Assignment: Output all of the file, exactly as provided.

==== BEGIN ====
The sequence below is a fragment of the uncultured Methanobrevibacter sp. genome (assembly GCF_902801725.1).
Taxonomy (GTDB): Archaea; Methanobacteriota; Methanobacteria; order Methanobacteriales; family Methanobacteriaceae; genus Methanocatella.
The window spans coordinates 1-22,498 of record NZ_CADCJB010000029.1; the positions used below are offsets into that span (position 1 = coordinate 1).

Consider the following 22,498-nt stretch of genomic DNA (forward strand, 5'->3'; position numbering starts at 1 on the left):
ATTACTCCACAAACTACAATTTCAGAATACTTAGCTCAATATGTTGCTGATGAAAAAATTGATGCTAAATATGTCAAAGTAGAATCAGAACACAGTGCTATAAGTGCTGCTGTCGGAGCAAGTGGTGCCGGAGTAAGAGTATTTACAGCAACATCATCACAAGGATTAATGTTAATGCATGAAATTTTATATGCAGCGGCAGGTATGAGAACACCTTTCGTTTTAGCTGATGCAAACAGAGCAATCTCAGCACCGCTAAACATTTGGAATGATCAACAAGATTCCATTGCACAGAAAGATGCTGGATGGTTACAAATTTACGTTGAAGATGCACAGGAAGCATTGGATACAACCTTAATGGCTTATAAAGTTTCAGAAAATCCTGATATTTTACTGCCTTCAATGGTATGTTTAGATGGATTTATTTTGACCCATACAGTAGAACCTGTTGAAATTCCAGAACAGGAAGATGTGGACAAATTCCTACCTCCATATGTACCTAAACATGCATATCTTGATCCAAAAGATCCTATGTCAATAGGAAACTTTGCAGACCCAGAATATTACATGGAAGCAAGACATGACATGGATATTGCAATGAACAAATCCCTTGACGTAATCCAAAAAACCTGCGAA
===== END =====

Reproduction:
The sequence below is a fragment of the uncultured Methanobrevibacter sp. genome (assembly GCF_902801725.1).
Taxonomy (GTDB): Archaea; Methanobacteriota; Methanobacteria; order Methanobacteriales; family Methanobacteriaceae; genus Methanocatella.
The window spans coordinates 1-22,498 of record NZ_CADCJB010000029.1; the positions used below are offsets into that span (position 1 = coordinate 1).

Consider the following 22,498-nt stretch of genomic DNA (forward strand, 5'->3'; position numbering starts at 1 on the left):
ATTACTCCACAAACTACAATTTCAGAATACTTAGCTCAATATGTTGCTGATGAAAAAATTGATGCTAAATATGTCAAAGTAGAATCAGAACACAGTGCTATAAGTGCTGCTGTCGGAGCAAGTGGTGCCGGAGTAAGAGTATTTACAGCAACATCATCACAAGGATTAATGTTAATGCATGAAATTTTATATGCAGCGGCAGGTATGAGAACACCTTTCGTTTTAGCTGATGCAAACAGAGCAATCTCAGCACCGCTAAACATTTGGAATGATCAACAAGATTCCATTGCACAGAAAGATGCTGGATGGTTACAAATTTACGTTGAAGATGCACAGGAAGCATTGGATACAACCTTAATGGCTTATAAAGTTTCAGAAAATCCTGATATTTTACTGCCTTCAATGGTATGTTTAGATGGATTTATTTTGACCCATACAGTAGAACCTGTTGAAATTCCAGAACAGGAAGATGTGGACAAATTCCTACCTCCATATGTACCTAAACATGCATATCTTGATCCAAAAGATCCTATGTCAATAGGAAACTTTGCAGACCCAGAATATTACATGGAAGCAAGACATGACATGGATATTGCAATGAACAAATCCCTTGACGTAATCCAAAAAACCTGCGAA